The DARF is one of the important parameters for the assessment of aerosol radiative effect on climate. Figure 9 demonstrates daily mean variations of the shortwave DARFBOA, DARFTOA, and DARFATM during the two SDS events. During the 3.15 event, the BOA in Beijing fluctuated significantly, with the DARFBOA increased from 33.4 ± 0.4 W m−2 on 16 March to 218.1 ± 14.4 W m−2 on 17 March. The increase in DARFBOA is attributed to the enhanced aerosol loading (AOD of about 2.0) during the pollution episode leading to a decrease in solar radiation reaching the ground, causing an enhancement of the cooling effect. Meanwhile, the enhanced absorption capacity (SSA=0.915) associated with increased dust loading led to the weakened scattering of atmospheric aerosols (Table 1), and part of the radiation is absorbed by the dust aerosols, causing an increase in the cooling effect at the TOA, which eventually led to an increasing trend of DARFTOA as well, from 23.9 ± 1.1 W m−2 on 16 March to 115.9 ± 15.1 W m−2 on 17 March. The presence of large amounts of dust aerosols with weak absorption also directly contributed to the increase in atmospheric radiative heating, with DARFATM on 17 March increased by +92.6 W m−2 relative to non-dust day (16 March).

https://acp.copernicus.org/articles/22/7905/2022/acp-22-7905-2022-f09

Figure 9Daily variation of the shortwave direct aerosol radiative forcing (DARF) at Beijing-CAMS site during the two SDS events.

Download

During the 3.27 event, we found that DARFBOA was higher on 28 March than on 17 March. The higher DARFBOA (317.7 W m−2) on 28 March was associated with higher aerosol loading (AOD of about 2.5), which directly led to a stronger surface cooling effect than on 17 March. The weakening of the aerosol scattering (SSA=0.900) due to the enhanced instantaneous dust loading on 28 March contributed to a stronger cooling effect at the TOA on 28 March than on 17 March, reaching 127.1 W m−2. Moreover, the presence of large amounts of coarse-mode dust particles with high volume concentrations (2.007 µm3 µm−2) on 28 March increased the potential for instantaneous absorption of radiation by the atmosphere, accounting for the higher DARFATM on 28 March (+190.6 W m−2) than on 17 March. Generally, the instantaneous DARF on 28 March estimated in this study was stronger than similar studies previously performed during several strong SDS events, such as in Beijing in May 2017 (Filonchyk et al., 2021) and over the Indo-Gangetic Basin in May 2018 (Tiwari et al., 2019).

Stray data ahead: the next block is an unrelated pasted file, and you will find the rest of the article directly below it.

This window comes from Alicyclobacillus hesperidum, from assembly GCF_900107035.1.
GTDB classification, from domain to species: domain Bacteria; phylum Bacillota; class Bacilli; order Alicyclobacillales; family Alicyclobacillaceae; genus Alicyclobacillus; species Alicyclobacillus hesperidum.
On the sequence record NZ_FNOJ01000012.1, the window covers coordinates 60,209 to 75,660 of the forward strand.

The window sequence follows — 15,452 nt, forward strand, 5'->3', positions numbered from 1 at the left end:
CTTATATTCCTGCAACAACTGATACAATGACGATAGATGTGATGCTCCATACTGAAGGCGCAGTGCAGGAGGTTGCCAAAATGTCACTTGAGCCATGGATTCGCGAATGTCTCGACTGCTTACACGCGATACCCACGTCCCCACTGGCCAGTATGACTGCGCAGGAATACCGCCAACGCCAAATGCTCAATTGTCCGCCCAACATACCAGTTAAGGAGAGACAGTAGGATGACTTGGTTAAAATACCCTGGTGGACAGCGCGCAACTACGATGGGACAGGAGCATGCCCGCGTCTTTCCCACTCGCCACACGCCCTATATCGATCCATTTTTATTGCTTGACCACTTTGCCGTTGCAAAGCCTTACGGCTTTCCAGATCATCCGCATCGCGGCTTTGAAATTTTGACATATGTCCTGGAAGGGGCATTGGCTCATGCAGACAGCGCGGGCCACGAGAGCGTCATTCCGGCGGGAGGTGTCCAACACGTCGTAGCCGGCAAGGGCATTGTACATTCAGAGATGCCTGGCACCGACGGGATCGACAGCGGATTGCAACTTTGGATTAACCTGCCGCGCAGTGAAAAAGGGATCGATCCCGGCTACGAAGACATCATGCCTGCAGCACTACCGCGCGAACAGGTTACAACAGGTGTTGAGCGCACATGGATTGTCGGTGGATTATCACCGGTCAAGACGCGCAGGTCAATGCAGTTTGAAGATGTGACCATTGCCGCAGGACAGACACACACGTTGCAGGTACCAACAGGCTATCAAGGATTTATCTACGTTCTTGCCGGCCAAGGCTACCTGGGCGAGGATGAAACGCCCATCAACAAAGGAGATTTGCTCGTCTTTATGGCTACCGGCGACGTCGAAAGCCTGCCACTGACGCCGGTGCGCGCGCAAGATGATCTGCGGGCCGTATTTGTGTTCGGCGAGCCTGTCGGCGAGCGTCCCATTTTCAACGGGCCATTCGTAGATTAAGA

3.4 Dust source region and emission

Currently, models still face huge challenges in accurately quantifying dust emissions, due to limitations such as uncertainties in the dust source locations and dust emission parameterization schemes (Kok et al., 2021a). Aerosol reanalysis involving the assimilation of a large number of observations is considered a valuable tool for evaluating dust processes in climate models (Wu et al., 2020; Zhao et al., 2022). Admittedly, aerosol reanalysis also carries some uncertainties; however, it was still expected to provide a valuable reference for identifying the sources of these two dust processes. Dust emissions during these two SDS events were characterized by MERRA-2 aerosol reanalysis data. Figure 10 displays the MERRA-2 daily mean dust emissions for all size bins during the 3.15 and 3.27 events. Overall, in both SDS events, MERRA-2 identified two sources of enhanced dust emissions: one in the TD and the other in the GD across southern Mongolia and northwestern Inner Mongolia. Although dust emissions from the TD were more intense than those from the GD on most days, dust particles from the TD were not susceptible to be transported outside the Tarim Basin owing to the prevailing surface easterly winds (see wind fields in Fig. 2). Typically, the TD being surrounded by mountains on three sides, and the surface wind being dominated by an easterly with low speeds at high altitudes in spring, results in most spring dust over the TD being re-deposited after uplift (S. Y. Chen et al., 2017). Therefore, the source of these two SDS events can be basically determined as the GD. In the following, the focus is mainly on the variability of dust emissions in the GD.